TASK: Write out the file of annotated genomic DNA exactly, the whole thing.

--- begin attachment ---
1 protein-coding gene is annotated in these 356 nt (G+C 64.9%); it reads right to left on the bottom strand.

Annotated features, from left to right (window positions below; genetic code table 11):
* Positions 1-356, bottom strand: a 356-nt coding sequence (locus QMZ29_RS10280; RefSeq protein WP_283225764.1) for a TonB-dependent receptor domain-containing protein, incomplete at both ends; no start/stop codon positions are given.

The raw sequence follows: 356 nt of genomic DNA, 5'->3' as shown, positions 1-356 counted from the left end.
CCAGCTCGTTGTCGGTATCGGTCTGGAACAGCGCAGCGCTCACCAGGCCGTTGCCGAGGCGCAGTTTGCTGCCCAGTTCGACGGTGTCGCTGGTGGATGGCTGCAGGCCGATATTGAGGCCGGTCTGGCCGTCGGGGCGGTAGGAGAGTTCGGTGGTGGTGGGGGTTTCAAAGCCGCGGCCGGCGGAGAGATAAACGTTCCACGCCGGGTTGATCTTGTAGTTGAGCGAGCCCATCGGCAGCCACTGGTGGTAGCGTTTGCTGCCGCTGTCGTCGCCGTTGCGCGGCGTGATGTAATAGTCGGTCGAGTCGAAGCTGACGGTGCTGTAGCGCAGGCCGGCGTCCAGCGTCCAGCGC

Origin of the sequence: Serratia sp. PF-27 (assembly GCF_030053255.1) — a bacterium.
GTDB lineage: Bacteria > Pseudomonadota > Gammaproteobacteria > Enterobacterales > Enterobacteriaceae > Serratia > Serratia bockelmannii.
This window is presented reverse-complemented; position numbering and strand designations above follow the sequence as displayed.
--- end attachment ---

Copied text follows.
1 protein-coding gene is annotated in these 356 nt (G+C 64.9%); it reads right to left on the bottom strand.

Annotated features, from left to right (window positions below; genetic code table 11):
* Positions 1-356, bottom strand: a 356-nt coding sequence (locus QMZ29_RS10280; RefSeq protein WP_283225764.1) for a TonB-dependent receptor domain-containing protein, incomplete at both ends; no start/stop codon positions are given.

The raw sequence follows: 356 nt of genomic DNA, 5'->3' as shown, positions 1-356 counted from the left end.
CCAGCTCGTTGTCGGTATCGGTCTGGAACAGCGCAGCGCTCACCAGGCCGTTGCCGAGGCGCAGTTTGCTGCCCAGTTCGACGGTGTCGCTGGTGGATGGCTGCAGGCCGATATTGAGGCCGGTCTGGCCGTCGGGGCGGTAGGAGAGTTCGGTGGTGGTGGGGGTTTCAAAGCCGCGGCCGGCGGAGAGATAAACGTTCCACGCCGGGTTGATCTTGTAGTTGAGCGAGCCCATCGGCAGCCACTGGTGGTAGCGTTTGCTGCCGCTGTCGTCGCCGTTGCGCGGCGTGATGTAATAGTCGGTCGAGTCGAAGCTGACGGTGCTGTAGCGCAGGCCGGCGTCCAGCGTCCAGCGC

Origin of the sequence: Serratia sp. PF-27 (assembly GCF_030053255.1) — a bacterium.
GTDB lineage: Bacteria > Pseudomonadota > Gammaproteobacteria > Enterobacterales > Enterobacteriaceae > Serratia > Serratia bockelmannii.
This window is presented reverse-complemented; position numbering and strand designations above follow the sequence as displayed.